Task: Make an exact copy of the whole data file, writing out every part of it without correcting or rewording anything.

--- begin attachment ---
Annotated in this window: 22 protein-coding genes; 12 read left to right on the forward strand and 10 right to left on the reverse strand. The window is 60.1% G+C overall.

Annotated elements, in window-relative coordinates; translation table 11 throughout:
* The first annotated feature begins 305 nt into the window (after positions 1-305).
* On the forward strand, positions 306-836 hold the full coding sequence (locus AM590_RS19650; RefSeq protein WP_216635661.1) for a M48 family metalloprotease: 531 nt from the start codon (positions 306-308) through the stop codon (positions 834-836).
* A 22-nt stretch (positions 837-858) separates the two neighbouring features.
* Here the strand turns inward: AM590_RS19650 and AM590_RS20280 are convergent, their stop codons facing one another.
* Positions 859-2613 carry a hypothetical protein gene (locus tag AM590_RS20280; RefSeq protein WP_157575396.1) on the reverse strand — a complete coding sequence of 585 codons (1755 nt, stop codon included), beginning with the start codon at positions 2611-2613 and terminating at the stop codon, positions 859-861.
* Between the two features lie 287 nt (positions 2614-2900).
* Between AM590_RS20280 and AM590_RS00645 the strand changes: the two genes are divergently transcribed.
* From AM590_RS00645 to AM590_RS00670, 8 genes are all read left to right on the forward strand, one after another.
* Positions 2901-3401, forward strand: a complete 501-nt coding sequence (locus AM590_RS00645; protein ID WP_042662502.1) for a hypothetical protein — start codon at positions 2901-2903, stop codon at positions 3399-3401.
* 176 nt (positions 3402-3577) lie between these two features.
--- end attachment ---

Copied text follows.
Annotated in this window: 22 protein-coding genes; 12 read left to right on the forward strand and 10 right to left on the reverse strand. The window is 60.1% G+C overall.

Annotated elements, in window-relative coordinates; translation table 11 throughout:
* The first annotated feature begins 305 nt into the window (after positions 1-305).
* On the forward strand, positions 306-836 hold the full coding sequence (locus AM590_RS19650; RefSeq protein WP_216635661.1) for a M48 family metalloprotease: 531 nt from the start codon (positions 306-308) through the stop codon (positions 834-836).
* A 22-nt stretch (positions 837-858) separates the two neighbouring features.
* Here the strand turns inward: AM590_RS19650 and AM590_RS20280 are convergent, their stop codons facing one another.
* Positions 859-2613 carry a hypothetical protein gene (locus tag AM590_RS20280; RefSeq protein WP_157575396.1) on the reverse strand — a complete coding sequence of 585 codons (1755 nt, stop codon included), beginning with the start codon at positions 2611-2613 and terminating at the stop codon, positions 859-861.
* Between the two features lie 287 nt (positions 2614-2900).
* Between AM590_RS20280 and AM590_RS00645 the strand changes: the two genes are divergently transcribed.
* From AM590_RS00645 to AM590_RS00670, 8 genes are all read left to right on the forward strand, one after another.
* Positions 2901-3401, forward strand: a complete 501-nt coding sequence (locus AM590_RS00645; protein ID WP_042662502.1) for a hypothetical protein — start codon at positions 2901-2903, stop codon at positions 3399-3401.
* 176 nt (positions 3402-3577) lie between these two features.